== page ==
Putting Yourself “In There”

Our high school English teacher (who preferred we call her Wendy) taught us how to meditate.
She led a guided meditation in the classroom to show us how to do it properly. As I recall, the room turned pink, there was a giant ball of white light surrounding and penetrating us, and we all came back to our normal waking state relaxed, at peace, and extremely joyous.

When I got home and enthusiastically told my dad about the meditation adventure, he immediately called the school and cussed out the teacher.

“I’ll be damned if I’ll stand by and let you pump my son’s head full of your cock-eyed eastern religious bull s___!”. That was a little embarrassing as I recall, but I digress.

Wendy told us that we were going to go “inside”… deep inside, to the core of our being. I remember wondering what the hell Wendy was talking about. Where is this place called “deep inside”, how does one get there, and what would make a journey like that worth it?

I went somewhere, but I had a hard time imagining it as deep inside. I suppose It was just one person’s take on where one’s spirit resides.

Later I would hear that the spirit resides outside the body. That the soul is like an invisible
egg-shape, surrounding and protecting us. Eventually I heard the point of view that the entire universe is made up of particles and waves of which we are a part. Just a bunch of particles and waves mingling together in a sea of potentiality.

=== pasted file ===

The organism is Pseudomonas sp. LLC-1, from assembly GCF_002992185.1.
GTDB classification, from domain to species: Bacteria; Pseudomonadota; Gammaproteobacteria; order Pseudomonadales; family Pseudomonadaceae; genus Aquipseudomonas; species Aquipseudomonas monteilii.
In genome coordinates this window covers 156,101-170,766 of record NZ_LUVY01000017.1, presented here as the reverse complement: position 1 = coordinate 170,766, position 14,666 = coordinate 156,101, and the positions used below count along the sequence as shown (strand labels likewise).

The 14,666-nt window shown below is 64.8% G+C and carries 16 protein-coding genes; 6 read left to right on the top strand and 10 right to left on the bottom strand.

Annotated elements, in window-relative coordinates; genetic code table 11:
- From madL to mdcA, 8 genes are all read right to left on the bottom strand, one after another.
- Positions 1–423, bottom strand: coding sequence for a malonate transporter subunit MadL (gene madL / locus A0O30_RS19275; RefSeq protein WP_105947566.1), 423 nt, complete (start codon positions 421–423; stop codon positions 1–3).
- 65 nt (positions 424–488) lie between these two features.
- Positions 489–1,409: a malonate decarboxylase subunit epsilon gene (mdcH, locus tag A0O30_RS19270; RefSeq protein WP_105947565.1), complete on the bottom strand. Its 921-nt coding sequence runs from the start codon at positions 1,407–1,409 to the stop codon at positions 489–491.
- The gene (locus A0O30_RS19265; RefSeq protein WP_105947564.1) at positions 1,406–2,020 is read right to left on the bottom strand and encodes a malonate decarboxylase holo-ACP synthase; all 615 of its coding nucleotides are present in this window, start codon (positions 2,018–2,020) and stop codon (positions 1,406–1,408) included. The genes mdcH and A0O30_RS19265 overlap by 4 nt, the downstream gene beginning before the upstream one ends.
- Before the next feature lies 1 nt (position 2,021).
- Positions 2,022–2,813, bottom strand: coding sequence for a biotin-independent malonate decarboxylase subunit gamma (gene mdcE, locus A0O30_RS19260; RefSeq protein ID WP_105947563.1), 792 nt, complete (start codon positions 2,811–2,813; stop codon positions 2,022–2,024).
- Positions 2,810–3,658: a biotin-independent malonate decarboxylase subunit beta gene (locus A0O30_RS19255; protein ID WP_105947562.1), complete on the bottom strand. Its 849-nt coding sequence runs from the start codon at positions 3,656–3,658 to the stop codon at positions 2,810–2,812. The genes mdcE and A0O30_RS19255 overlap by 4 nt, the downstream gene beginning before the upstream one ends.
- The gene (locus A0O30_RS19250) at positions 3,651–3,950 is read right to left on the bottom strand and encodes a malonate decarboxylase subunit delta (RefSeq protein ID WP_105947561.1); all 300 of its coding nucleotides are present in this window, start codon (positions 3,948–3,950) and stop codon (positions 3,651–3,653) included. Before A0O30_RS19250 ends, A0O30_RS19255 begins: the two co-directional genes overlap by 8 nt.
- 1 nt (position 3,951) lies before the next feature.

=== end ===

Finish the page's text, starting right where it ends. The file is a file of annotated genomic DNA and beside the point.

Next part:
All of these places and spaces where our spirit supposedly resides are all just theory of course, but I was thinking of the term “Get yourself out there” the other day and I began to wonder about that place too. What does “out there” really mean? Where is this place called “out there”?

Of course the obvious answer is in the public eye, and all the reading I’ve ever done on the subject of art careers commends you must get your stuff out there. But “out there” could be at a service station vacuum machine or the shower near the public pool. So where is it really?

Perhaps in order to arrive at the perfect out there, one must first visit the perfect deep inside. Maybe the answer to where “out there” is for you is hidden “deep inside” and you have to go there to pick up the map. (Remember maps? They used to be printed on big folded paper instead of on tiny lit up screens.)

It’s fun to ponder these things. Especially in light of the fact that we may be “just a bunch of particles and waves mingling together in a sea of potentiality.”




We’re On a Mission From God

One of the best lines in all the movies I’ve ever seen was delivered by Dan Aykroyd in The Blues Brothers.

“We’re on a mission from God.”

Such a powerful statement and most likely true in our lives much more often than we suspect.

But growing up Christian there were very mixed signals about uttering such words. To think of oneself as in league with God in any way was considered blasphemous. Some of us were led to believe we are far too profane to ever have a relationship with God. And I see solid evidence of the same admonition happening today. It’s like walking on eggshells when you can’t express your feelings about the relationship you have with God outside of an accepted set of phrases.

When I first read Ralph Waldo Emerson’s words: “The foregoing generations beheld God and nature face to face; we, through their eyes. Why should not we also enjoy an original relation to the universe? Why should not we have a poetry and philosophy of insight and not of tradition, and a religion by revelation to us, and not the history of theirs?” I began to wonder if he didn’t have a very good point.

What I’m trying to say is that we, as creators, often feel compelled to create. Although I cannot claim to know, there may be a strong chance that those compulsions come directly from God. So when we’re making what we’re making, we may well be on a mission from God.